By Ben Parsons at Carnoustie
‘Carnasty’ may not have reared its ugly head but it produced a final round for the ages.
Sunday brought a Carnoustie cavalry charge and it was Anna Nordqvist, last out of the blocks, who struck the decisive blow.
Swede Nordqvist, left with a one-foot putt to claim her maiden AIG Women’s Open title, couldn’t hide her emotion as she was met by overjoyed husband and local Kevin McAlpine on a packed 18th green.
McAlpine, a PGA tour caddy in his own right, hails from nearby Dundee and Nordqvist wasn’t without support from family and friends down the fairways of the famous links course she can now call the home of her zenith.
Now a three-time major winner, the regular Solheim Cup fixture fought off an army of challengers on the Angus coast.
Nordqivst’s satisfaction on the back of the 18th green was multiplied due to what had gone before. She was forced to overcome a long battle with glandular fever, contracted in 2017, and there were moments when the new champion wondered if she could return to the top of the elite game.
“I don't think a lot of people realised how tough that was, and it took me a good three years just having no energy and not feeling like I have the mental strength extra gear that I've always been used to having,” she said.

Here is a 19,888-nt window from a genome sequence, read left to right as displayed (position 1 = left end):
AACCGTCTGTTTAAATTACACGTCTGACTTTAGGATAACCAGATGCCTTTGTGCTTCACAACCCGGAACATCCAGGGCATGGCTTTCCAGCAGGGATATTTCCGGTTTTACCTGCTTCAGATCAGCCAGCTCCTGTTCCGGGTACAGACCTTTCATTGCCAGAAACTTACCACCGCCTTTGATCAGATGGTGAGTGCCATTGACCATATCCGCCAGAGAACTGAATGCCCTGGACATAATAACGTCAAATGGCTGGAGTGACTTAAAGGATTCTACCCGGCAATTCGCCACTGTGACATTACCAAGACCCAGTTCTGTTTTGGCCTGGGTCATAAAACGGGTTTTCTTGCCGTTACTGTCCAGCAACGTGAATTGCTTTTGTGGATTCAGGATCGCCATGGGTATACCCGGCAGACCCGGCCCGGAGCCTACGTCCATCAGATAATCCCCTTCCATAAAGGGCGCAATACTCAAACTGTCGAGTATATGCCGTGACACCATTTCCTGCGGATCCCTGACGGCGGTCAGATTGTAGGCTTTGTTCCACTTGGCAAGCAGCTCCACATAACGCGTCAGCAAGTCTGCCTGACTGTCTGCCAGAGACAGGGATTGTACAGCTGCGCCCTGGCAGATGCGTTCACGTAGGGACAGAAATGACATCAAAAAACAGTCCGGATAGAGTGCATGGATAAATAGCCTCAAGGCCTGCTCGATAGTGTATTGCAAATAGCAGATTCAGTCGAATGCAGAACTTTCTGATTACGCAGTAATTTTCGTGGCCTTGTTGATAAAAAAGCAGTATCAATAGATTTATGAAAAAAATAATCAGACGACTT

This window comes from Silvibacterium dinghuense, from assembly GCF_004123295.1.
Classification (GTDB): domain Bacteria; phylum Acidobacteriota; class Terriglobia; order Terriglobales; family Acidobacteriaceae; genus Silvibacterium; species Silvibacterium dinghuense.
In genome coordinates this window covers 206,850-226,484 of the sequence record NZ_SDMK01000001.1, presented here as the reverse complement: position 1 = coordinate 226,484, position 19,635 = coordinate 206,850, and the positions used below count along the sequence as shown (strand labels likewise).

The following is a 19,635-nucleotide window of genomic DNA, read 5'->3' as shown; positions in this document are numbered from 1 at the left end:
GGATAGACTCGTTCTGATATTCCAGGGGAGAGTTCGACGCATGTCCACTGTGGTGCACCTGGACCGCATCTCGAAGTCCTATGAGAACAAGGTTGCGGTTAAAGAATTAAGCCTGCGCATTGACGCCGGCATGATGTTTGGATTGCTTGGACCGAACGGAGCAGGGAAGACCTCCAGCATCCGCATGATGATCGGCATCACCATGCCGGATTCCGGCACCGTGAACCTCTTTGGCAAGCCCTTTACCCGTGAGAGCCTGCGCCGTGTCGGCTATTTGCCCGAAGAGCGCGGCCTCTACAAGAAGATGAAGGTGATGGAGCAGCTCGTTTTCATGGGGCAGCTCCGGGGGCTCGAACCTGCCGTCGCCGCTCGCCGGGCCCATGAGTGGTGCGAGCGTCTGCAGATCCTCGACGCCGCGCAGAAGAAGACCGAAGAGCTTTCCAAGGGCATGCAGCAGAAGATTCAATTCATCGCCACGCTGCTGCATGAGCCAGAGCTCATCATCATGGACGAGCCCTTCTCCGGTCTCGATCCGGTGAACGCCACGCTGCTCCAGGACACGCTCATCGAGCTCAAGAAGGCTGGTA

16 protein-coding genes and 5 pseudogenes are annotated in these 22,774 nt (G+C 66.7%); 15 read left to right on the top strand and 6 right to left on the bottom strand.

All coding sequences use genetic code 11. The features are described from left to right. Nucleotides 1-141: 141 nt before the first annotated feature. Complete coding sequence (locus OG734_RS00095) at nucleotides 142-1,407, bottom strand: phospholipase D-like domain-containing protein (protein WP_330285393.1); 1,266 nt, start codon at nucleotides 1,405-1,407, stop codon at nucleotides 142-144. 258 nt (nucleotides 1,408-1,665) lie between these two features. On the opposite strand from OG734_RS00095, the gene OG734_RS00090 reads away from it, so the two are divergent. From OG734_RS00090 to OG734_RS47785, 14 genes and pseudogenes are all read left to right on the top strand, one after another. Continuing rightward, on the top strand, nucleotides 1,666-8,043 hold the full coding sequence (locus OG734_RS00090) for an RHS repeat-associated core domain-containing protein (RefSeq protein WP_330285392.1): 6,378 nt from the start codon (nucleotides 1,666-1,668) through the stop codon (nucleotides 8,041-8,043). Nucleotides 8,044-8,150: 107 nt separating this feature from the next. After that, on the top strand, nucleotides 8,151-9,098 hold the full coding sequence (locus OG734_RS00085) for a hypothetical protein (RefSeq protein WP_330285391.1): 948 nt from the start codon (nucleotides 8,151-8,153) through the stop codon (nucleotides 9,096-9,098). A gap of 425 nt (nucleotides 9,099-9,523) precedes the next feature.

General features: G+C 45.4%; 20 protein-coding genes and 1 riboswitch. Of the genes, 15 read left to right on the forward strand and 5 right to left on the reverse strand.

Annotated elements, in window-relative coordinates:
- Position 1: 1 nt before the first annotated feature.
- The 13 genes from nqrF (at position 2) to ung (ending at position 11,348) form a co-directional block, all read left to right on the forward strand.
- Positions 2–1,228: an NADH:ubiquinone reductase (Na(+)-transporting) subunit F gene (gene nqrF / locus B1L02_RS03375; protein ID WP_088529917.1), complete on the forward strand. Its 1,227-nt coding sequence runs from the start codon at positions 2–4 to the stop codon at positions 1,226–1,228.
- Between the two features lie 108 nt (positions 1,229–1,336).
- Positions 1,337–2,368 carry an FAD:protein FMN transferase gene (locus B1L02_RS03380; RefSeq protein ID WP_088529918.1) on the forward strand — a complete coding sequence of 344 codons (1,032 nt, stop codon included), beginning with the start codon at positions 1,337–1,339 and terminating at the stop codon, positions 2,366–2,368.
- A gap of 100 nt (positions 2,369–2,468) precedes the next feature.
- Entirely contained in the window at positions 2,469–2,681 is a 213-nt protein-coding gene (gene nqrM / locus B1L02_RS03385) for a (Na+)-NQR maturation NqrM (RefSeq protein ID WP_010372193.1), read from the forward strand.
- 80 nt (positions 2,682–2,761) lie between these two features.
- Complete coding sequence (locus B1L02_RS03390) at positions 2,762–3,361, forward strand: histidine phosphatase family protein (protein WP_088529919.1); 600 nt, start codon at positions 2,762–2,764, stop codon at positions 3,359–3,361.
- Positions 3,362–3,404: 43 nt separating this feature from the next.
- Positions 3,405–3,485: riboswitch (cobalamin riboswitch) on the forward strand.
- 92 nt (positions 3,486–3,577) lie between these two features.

“This is the most special one,” she added. “Just because it's taken me a couple years and I've fought so hard and questioned whether I was doing the right things.”
— AIG Women’s Open (@AIGWomensOpen) August 22, 2021
Her challengers came, and then they went. Australian Minjee Lee was seven-under-par for her round but could not capitalise on the last despite somehow escaping the clutches of the devilish Barry Burn.
Home hero Georgia Hall, the champion three years ago, carded two eagles to take the clubhouse lead but will rue an underwhelming Saturday.
Resilient American Lizette Salas was arrow straight and came up one short for the second time in three years.
But it was a Scandinavian shootout as Nordqvist battled Nanna Koerstz Madsen for the ultimate prize, neck-and-neck at 12-under down the last.
The nerveless 34-year-old plotted her way to the simplest of fours, while her Danish playing partner buckled with a gut-wrenching shank to card a sorry six.
Meanwhile, a Scottish star was born in the small town of Angus.
Amateur Louise Duncan, the wee lassie from West Kilbride, did herself proud on Sunday. The Stirling University student’s closing 72 in her first professional event made for a top 10 finish, the Smith Salver award for leading amateur, and memories to last a lifetime.
However, the day belonged to Nordqvist, who will now head Europe’s Solheim Cup challenge in Ohio on an all-time high.
“There were times I doubted if I ever would win again,” she admitted.
But she can now revel in claiming golf’s most prestigious prize.